The guidelines also called for “intensified efforts” to solve the withdrawal issues and insisted that progress to transition and trade talks are require “commitments undertaken so far [to be] respected in full”. Theresa May is being forced to pick two options in the Irish trilemma. So far, the signs are that the 27 will continue to back up Ireland, and press for a special status for Northern Ireland. They will argue this is the only way to reconcile the UK’s decision to leave the customs union and single market with the joint promise to avoid infrastructure at the border. Given the DUP’s hostility to the idea – and that of Tory hardliners – resolving the Irish trilemma could lead to May’s downfall.

John Springford is deputy director of the Centre for European Reform.


And neither will the EU.

The suggestion that "physical infrastructure" will make a return to the island of Ireland with respect to the UK/ROI border has already been agreed as part of phase I as a non-starter.

Physical infrastructure implies a UK exit from the single-market and customs union - hence Ireland's primary economic interest - with GB is already damaged.

Quite why we would concede to Tory and DUP inability to "interalise the logic" of the phase I Brexit deal is anybody's guess.

With the Prime Minister publicly declaring that no deal is off the table (though confusingly then repeating "no deal is better than a bad deal") we can be reasonably sure that - as in December - when it comes to it, HMG will choose to cut NI loose.

Given that HMG is likely to be replaced by Corbyn (who takes his marching orders from the IRA army council according to the Brexit press) we can expect the general "glide path" to be :

1. The Tories continue in office for a while longer
2. The Tories get bounced out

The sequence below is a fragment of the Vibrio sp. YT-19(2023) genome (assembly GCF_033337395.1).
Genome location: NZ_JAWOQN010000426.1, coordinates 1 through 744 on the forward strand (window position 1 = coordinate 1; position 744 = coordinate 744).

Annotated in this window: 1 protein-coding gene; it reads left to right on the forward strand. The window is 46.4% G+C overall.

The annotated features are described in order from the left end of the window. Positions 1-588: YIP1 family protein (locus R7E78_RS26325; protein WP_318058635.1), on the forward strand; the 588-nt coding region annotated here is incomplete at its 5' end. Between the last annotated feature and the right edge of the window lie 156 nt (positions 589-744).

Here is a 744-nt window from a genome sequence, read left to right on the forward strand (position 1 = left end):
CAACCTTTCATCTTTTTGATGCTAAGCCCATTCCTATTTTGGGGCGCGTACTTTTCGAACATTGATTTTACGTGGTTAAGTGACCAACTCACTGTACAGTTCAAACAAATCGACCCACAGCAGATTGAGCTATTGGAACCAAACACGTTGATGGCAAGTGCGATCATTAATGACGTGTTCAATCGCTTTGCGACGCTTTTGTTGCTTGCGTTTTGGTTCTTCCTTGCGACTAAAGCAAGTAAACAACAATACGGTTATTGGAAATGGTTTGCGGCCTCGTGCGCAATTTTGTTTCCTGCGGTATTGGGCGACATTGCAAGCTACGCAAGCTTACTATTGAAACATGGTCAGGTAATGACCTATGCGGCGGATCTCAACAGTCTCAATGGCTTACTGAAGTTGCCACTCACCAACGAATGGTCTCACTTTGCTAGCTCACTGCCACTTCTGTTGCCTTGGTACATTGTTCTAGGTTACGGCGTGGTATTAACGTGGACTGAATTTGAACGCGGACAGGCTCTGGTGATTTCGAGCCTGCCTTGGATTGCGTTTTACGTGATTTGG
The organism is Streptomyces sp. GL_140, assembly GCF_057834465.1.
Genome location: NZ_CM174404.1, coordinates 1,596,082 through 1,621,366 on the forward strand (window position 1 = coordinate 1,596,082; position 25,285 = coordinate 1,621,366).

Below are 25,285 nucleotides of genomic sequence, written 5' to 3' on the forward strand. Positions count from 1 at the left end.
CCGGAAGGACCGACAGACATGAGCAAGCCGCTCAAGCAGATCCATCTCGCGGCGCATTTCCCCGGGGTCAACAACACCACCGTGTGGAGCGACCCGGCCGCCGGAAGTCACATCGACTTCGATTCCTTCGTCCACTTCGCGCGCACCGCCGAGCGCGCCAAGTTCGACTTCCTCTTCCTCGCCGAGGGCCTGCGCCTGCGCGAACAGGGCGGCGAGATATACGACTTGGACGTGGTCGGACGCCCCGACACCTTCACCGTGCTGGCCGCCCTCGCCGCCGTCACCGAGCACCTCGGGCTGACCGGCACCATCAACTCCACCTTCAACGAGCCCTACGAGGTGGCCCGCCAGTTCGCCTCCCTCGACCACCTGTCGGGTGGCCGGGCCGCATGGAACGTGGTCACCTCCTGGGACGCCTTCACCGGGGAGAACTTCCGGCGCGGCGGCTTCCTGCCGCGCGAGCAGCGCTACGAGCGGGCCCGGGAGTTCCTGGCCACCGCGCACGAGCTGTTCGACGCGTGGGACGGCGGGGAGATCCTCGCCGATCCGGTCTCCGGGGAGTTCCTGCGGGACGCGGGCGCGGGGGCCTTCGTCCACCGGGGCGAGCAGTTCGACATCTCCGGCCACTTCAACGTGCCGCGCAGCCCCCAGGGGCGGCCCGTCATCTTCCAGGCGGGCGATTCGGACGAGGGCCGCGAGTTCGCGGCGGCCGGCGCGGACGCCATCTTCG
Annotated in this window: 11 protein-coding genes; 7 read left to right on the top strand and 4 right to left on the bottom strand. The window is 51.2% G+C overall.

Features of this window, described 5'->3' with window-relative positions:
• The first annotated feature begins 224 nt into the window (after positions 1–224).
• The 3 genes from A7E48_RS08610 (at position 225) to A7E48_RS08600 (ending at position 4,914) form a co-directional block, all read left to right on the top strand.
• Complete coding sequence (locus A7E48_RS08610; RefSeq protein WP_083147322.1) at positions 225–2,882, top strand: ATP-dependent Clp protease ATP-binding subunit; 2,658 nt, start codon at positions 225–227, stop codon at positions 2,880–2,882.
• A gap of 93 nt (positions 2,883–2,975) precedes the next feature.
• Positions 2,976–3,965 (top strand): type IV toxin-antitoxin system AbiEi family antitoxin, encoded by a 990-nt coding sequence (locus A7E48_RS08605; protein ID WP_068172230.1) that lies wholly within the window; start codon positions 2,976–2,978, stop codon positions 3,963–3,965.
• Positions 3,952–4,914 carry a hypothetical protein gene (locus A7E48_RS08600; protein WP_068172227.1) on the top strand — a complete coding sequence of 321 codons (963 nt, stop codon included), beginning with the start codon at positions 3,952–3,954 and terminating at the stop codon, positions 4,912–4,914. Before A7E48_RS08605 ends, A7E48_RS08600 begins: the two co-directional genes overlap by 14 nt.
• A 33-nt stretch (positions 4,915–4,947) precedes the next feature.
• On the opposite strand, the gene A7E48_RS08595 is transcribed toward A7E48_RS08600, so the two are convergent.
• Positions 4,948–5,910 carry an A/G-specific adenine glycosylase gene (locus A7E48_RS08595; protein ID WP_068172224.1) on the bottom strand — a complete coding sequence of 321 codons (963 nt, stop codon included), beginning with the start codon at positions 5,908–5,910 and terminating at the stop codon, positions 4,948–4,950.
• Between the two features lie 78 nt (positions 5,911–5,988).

3. Labour takes over and sorts out this mess by committing the UK to the customs union and most of the single market.

May should just resign now and do the UK, Ireland and the rest of Europe a gigantic favour and who knows maybe history will judge here slightly more kindly - having had the maturity to know when to exit the stage.
How is it that the views of a notorious liar like Boris Johnson are allowed to threaten the hard-won peace settlement in Northern Ireland ? The US played a major role in bringing about this settlement and under normal circumstances one would expect that Washington would be exerting strong pressure to prevent a Brexit i reducing harmony between the two parts of the Irish island. In a world so threatened by Islamist terrorism , it comes close to insanity to do anything that might encourage a resurgence of intercommunal violence in Northern Ireland since this would force the UK to divert security resources away from dealing with these other threats
"That is because the EU is pushing the UK into a ‘trilemma’"

The EU is not pushing the UK anywhere. The UK decided long ago that it wanted an open land border in Ireland, the EU agreed. This is a point of complete agreement between the two sides. The UK decision to leave the single market and customs union is what has pushed the UK into this "trilemma". The EU did not demand that the UK leave the single market and customs union, nor did it demand that the UK create a special status for Northern Ireland. The UK has hubristically claimed it can take the whole UK out of the customs union and single market, and keep the border open, when the EU asks it for a plan to do this, the UK produces nothing but platitudes.
The UK has made this particular bed all by itself, it has painted itself into a corner. It is simply wrong to try to blame the EU for pushing the UK into anything. The UK is incompetent enough to have created this mess all by itself!

Add new comment